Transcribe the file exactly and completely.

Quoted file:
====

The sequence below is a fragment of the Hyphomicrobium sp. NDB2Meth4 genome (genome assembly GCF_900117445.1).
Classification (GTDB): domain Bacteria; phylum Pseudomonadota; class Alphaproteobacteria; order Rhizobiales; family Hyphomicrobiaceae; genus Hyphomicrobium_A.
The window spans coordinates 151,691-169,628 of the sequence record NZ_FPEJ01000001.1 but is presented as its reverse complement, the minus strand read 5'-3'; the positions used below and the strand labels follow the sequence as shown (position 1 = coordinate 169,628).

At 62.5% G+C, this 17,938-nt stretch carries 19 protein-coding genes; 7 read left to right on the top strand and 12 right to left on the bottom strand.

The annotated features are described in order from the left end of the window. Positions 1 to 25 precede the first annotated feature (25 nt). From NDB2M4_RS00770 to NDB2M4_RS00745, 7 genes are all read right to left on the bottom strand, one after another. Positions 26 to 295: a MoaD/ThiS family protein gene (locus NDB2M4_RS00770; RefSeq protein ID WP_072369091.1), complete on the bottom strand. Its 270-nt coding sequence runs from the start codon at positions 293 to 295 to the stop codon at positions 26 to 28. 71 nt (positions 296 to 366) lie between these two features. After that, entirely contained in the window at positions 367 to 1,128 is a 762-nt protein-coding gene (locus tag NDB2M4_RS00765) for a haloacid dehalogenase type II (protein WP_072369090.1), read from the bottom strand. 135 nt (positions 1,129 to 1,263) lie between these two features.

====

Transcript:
The sequence below is a fragment of the Hyphomicrobium sp. NDB2Meth4 genome (genome assembly GCF_900117445.1).
Classification (GTDB): domain Bacteria; phylum Pseudomonadota; class Alphaproteobacteria; order Rhizobiales; family Hyphomicrobiaceae; genus Hyphomicrobium_A.
The window spans coordinates 151,691-169,628 of the sequence record NZ_FPEJ01000001.1 but is presented as its reverse complement, the minus strand read 5'-3'; the positions used below and the strand labels follow the sequence as shown (position 1 = coordinate 169,628).

At 62.5% G+C, this 17,938-nt stretch carries 19 protein-coding genes; 7 read left to right on the top strand and 12 right to left on the bottom strand.

The annotated features are described in order from the left end of the window. Positions 1 to 25 precede the first annotated feature (25 nt). From NDB2M4_RS00770 to NDB2M4_RS00745, 7 genes are all read right to left on the bottom strand, one after another. Positions 26 to 295: a MoaD/ThiS family protein gene (locus NDB2M4_RS00770; RefSeq protein ID WP_072369091.1), complete on the bottom strand. Its 270-nt coding sequence runs from the start codon at positions 293 to 295 to the stop codon at positions 26 to 28. 71 nt (positions 296 to 366) lie between these two features. After that, entirely contained in the window at positions 367 to 1,128 is a 762-nt protein-coding gene (locus tag NDB2M4_RS00765) for a haloacid dehalogenase type II (protein WP_072369090.1), read from the bottom strand. 135 nt (positions 1,129 to 1,263) lie between these two features.